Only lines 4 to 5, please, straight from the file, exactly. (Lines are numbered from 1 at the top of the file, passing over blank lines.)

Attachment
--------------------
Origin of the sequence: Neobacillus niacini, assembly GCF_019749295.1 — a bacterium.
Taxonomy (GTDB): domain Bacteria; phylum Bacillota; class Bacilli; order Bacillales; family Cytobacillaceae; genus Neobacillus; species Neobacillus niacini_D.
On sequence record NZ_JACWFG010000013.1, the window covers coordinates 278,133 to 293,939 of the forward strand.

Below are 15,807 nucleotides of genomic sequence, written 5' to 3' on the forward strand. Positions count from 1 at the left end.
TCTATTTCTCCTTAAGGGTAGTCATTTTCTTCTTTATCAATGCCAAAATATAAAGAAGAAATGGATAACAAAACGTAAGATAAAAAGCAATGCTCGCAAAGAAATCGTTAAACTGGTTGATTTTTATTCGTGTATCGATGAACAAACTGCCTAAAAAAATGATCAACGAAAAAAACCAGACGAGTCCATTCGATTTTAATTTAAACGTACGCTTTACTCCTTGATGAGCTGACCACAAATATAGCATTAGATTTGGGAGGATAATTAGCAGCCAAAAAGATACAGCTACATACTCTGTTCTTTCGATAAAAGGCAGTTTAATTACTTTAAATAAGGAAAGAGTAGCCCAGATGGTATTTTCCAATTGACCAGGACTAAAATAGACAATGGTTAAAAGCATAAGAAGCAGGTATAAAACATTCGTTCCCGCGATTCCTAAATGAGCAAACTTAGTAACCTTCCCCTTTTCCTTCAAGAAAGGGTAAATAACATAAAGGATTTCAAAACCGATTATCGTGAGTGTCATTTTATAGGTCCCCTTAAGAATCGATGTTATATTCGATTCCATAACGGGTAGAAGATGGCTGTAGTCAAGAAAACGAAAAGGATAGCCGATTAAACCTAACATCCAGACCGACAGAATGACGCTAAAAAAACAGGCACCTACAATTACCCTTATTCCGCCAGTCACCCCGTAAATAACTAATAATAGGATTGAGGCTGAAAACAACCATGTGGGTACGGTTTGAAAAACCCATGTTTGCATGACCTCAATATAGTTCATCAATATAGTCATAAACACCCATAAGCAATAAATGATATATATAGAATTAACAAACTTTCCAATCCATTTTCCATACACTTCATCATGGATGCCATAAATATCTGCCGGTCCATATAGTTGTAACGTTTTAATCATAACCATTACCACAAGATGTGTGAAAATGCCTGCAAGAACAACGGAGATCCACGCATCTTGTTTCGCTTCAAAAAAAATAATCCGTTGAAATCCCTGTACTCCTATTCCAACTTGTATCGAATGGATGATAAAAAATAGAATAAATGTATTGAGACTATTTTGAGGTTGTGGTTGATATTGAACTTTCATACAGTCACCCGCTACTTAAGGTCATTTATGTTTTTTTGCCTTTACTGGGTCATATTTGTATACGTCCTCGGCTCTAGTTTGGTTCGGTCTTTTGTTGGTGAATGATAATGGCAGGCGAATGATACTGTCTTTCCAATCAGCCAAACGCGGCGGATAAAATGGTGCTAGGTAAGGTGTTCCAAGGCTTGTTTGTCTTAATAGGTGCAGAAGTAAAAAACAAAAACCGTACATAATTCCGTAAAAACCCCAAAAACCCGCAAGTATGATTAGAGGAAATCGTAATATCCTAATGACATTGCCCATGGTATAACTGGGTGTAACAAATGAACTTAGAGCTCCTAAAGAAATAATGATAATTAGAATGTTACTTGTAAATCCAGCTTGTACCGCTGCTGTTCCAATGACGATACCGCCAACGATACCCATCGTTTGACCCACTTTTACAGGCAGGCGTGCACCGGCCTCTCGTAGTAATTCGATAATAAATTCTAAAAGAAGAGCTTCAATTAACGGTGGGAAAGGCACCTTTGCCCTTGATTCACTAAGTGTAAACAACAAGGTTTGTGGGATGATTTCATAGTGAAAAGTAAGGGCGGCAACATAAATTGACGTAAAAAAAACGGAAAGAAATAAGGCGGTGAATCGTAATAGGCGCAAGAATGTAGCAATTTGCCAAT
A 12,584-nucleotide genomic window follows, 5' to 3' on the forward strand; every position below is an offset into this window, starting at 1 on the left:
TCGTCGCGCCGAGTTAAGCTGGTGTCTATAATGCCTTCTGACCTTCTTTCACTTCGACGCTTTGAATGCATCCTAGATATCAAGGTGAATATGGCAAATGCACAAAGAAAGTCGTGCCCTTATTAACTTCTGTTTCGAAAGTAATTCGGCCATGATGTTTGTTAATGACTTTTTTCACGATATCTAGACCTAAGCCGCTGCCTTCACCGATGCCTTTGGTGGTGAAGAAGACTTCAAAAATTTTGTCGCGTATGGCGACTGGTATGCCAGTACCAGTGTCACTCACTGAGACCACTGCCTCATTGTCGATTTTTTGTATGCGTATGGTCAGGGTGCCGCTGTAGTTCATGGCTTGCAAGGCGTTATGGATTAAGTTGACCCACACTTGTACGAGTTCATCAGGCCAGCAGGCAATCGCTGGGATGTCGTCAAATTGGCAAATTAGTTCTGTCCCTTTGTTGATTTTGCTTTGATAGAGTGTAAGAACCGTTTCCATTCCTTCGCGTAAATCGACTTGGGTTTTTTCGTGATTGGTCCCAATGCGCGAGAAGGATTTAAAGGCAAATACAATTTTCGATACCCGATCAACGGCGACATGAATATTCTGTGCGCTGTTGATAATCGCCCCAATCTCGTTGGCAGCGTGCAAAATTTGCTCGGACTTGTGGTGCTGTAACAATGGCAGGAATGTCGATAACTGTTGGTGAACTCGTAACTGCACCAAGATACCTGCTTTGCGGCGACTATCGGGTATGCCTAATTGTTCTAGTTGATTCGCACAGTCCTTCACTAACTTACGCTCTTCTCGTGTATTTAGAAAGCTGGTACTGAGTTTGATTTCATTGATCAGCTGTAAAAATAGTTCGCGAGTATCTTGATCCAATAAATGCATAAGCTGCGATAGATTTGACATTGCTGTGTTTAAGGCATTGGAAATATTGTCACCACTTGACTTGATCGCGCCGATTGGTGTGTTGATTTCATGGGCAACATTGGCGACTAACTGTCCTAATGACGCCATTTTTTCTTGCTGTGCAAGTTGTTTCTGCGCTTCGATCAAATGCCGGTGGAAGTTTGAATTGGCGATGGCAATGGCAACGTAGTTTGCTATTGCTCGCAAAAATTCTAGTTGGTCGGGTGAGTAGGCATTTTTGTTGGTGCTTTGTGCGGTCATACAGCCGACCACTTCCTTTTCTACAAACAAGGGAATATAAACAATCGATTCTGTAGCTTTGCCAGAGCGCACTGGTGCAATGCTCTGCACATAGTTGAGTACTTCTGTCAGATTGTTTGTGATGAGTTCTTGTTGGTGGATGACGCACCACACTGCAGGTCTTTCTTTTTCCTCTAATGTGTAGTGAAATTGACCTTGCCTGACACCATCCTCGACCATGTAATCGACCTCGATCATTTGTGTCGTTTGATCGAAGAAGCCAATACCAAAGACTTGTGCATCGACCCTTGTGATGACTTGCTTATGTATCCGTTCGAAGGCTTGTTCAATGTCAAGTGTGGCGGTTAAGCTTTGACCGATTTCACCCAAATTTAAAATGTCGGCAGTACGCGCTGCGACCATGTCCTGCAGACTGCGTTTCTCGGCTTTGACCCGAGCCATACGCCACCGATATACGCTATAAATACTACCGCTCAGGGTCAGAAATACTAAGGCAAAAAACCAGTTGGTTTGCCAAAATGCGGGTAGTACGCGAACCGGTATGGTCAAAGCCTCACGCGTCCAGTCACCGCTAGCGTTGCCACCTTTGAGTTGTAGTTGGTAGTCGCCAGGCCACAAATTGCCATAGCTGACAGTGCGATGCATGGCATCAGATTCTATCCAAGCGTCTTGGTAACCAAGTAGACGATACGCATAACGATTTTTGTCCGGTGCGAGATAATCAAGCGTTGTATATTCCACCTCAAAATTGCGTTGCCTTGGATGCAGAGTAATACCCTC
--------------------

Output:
Below are 15,807 nucleotides of genomic sequence, written 5' to 3' on the forward strand. Positions count from 1 at the left end.
TCTATTTCTCCTTAAGGGTAGTCATTTTCTTCTTTATCAATGCCAAAATATAAAGAAGAAATGGATAACAAAACGTAAGATAAAAAGCAATGCTCGCAAAGAAATCGTTAAACTGGTTGATTTTTATTCGTGTATCGATGAACAAACTGCCTAAAAAAATGATCAACGAAAAAAACCAGACGAGTCCATTCGATTTTAATTTAAACGTACGCTTTACTCCTTGATGAGCTGACCACAAATATAGCATTAGATTTGGGAGGATAATTAGCAGCCAAAAAGATACAGCTACATACTCTGTTCTTTCGATAAAAGGCAGTTTAATTACTTTAAATAAGGAAAGAGTAGCCCAGATGGTATTTTCCAATTGACCAGGACTAAAATAGACAATGGTTAAAAGCATAAGAAGCAGGTATAAAACATTCGTTCCCGCGATTCCTAAATGAGCAAACTTAGTAACCTTCCCCTTTTCCTTCAAGAAAGGGTAAATAACATAAAGGATTTCAAAACCGATTATCGTGAGTGTCATTTTATAGGTCCCCTTAAGAATCGATGTTATATTCGATTCCATAACGGGTAGAAGATGGCTGTAGTCAAGAAAACGAAAAGGATAGCCGATTAAACCTAACATCCAGACCGACAGAATGACGCTAAAAAAACAGGCACCTACAATTACCCTTATTCCGCCAGTCACCCCGTAAATAACTAATAATAGGATTGAGGCTGAAAACAACCATGTGGGTACGGTTTGAAAAACCCATGTTTGCATGACCTCAATATAGTTCATCAATATAGTCATAAACACCCATAAGCAATAAATGATATATATAGAATTAACAAACTTTCCAATCCATTTTCCATACACTTCATCATGGATGCCATAAATATCTGCCGGTCCATATAGTTGTAACGTTTTAATCATAACCATTACCACAAGATGTGTGAAAATGCCTGCAAGAACAACGGAGATCCACGCATCTTGTTTCGCTTCAAAAAAAATAATCCGTTGAAATCCCTGTACTCCTATTCCAACTTGTATCGAATGGATGATAAAAAATAGAATAAATGTATTGAGACTATTTTGAGGTTGTGGTTGATATTGAACTTTCATACAGTCACCCGCTACTTAAGGTCATTTATGTTTTTTTGCCTTTACTGGGTCATATTTGTATACGTCCTCGGCTCTAGTTTGGTTCGGTCTTTTGTTGGTGAATGATAATGGCAGGCGAATGATACTGTCTTTCCAATCAGCCAAACGCGGCGGATAAAATGGTGCTAGGTAAGGTGTTCCAAGGCTTGTTTGTCTTAATAGGTGCAGAAGTAAAAAACAAAAACCGTACATAATTCCGTAAAAACCCCAAAAACCCGCAAGTATGATTAGAGGAAATCGTAATATCCTAATGACATTGCCCATGGTATAACTGGGTGTAACAAATGAACTTAGAGCTCCTAAAGAAATAATGATAATTAGAATGTTACTTGTAAATCCAGCTTGTACCGCTGCTGTTCCAATGACGATACCGCCAACGATACCCATCGTTTGACCCACTTTTACAGGCAGGCGTGCACCGGCCTCTCGTAGTAATTCGATAATAAATTCTAAAAGAAGAGCTTCAATTAACGGTGGGAAAGGCACCTTTGCCCTTGATTCACTAAGTGTAAACAACAAGGTTTGTGGGATGATTTCATAGTGAAAAGTAAGGGCGGCAACATAAATTGACGTAAAAAAAACGGAAAGAAATAAGGCGGTGAATCGTAATAGGCGCAAGAATGTAGCAATTTGCCAAT